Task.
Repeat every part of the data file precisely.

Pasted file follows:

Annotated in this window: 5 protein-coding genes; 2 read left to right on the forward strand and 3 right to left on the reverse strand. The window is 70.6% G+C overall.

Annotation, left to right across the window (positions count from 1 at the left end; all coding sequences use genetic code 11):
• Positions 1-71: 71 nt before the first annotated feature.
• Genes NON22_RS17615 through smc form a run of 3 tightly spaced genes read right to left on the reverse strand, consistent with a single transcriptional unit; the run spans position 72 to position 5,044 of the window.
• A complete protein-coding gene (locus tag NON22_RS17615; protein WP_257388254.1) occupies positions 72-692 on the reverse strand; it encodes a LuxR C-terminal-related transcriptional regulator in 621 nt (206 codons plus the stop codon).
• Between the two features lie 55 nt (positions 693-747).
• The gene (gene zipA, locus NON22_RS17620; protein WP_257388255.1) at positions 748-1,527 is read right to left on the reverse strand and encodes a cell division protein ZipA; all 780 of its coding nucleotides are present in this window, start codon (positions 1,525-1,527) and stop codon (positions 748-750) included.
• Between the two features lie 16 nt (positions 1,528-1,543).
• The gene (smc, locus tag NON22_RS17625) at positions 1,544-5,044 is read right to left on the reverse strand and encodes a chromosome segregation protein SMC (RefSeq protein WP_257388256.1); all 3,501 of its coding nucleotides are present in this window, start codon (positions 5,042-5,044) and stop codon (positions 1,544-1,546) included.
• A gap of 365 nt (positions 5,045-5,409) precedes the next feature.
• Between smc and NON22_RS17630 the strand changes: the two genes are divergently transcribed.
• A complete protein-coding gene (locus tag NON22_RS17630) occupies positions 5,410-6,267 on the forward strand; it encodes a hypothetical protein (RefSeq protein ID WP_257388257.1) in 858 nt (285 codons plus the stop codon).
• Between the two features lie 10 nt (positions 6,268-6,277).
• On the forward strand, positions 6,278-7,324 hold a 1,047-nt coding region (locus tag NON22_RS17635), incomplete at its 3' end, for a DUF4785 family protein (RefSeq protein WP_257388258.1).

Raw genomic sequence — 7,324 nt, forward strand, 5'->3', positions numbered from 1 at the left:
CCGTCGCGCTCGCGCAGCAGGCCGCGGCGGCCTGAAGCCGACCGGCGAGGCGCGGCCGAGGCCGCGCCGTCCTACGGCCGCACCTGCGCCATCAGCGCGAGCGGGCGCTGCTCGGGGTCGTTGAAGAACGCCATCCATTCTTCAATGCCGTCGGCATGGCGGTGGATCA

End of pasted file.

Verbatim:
Annotated in this window: 5 protein-coding genes; 2 read left to right on the forward strand and 3 right to left on the reverse strand. The window is 70.6% G+C overall.

Annotation, left to right across the window (positions count from 1 at the left end; all coding sequences use genetic code 11):
• Positions 1-71: 71 nt before the first annotated feature.
• Genes NON22_RS17615 through smc form a run of 3 tightly spaced genes read right to left on the reverse strand, consistent with a single transcriptional unit; the run spans position 72 to position 5,044 of the window.
• A complete protein-coding gene (locus tag NON22_RS17615; protein WP_257388254.1) occupies positions 72-692 on the reverse strand; it encodes a LuxR C-terminal-related transcriptional regulator in 621 nt (206 codons plus the stop codon).
• Between the two features lie 55 nt (positions 693-747).
• The gene (gene zipA, locus NON22_RS17620; protein WP_257388255.1) at positions 748-1,527 is read right to left on the reverse strand and encodes a cell division protein ZipA; all 780 of its coding nucleotides are present in this window, start codon (positions 1,525-1,527) and stop codon (positions 748-750) included.
• Between the two features lie 16 nt (positions 1,528-1,543).
• The gene (smc, locus tag NON22_RS17625) at positions 1,544-5,044 is read right to left on the reverse strand and encodes a chromosome segregation protein SMC (RefSeq protein WP_257388256.1); all 3,501 of its coding nucleotides are present in this window, start codon (positions 5,042-5,044) and stop codon (positions 1,544-1,546) included.
• A gap of 365 nt (positions 5,045-5,409) precedes the next feature.
• Between smc and NON22_RS17630 the strand changes: the two genes are divergently transcribed.
• A complete protein-coding gene (locus tag NON22_RS17630) occupies positions 5,410-6,267 on the forward strand; it encodes a hypothetical protein (RefSeq protein ID WP_257388257.1) in 858 nt (285 codons plus the stop codon).
• Between the two features lie 10 nt (positions 6,268-6,277).
• On the forward strand, positions 6,278-7,324 hold a 1,047-nt coding region (locus tag NON22_RS17635), incomplete at its 3' end, for a DUF4785 family protein (RefSeq protein WP_257388258.1).

Raw genomic sequence — 7,324 nt, forward strand, 5'->3', positions numbered from 1 at the left:
CCGTCGCGCTCGCGCAGCAGGCCGCGGCGGCCTGAAGCCGACCGGCGAGGCGCGGCCGAGGCCGCGCCGTCCTACGGCCGCACCTGCGCCATCAGCGCGAGCGGGCGCTGCTCGGGGTCGTTGAAGAACGCCATCCATTCTTCAATGCCGTCGGCATGGCGGTGGATCA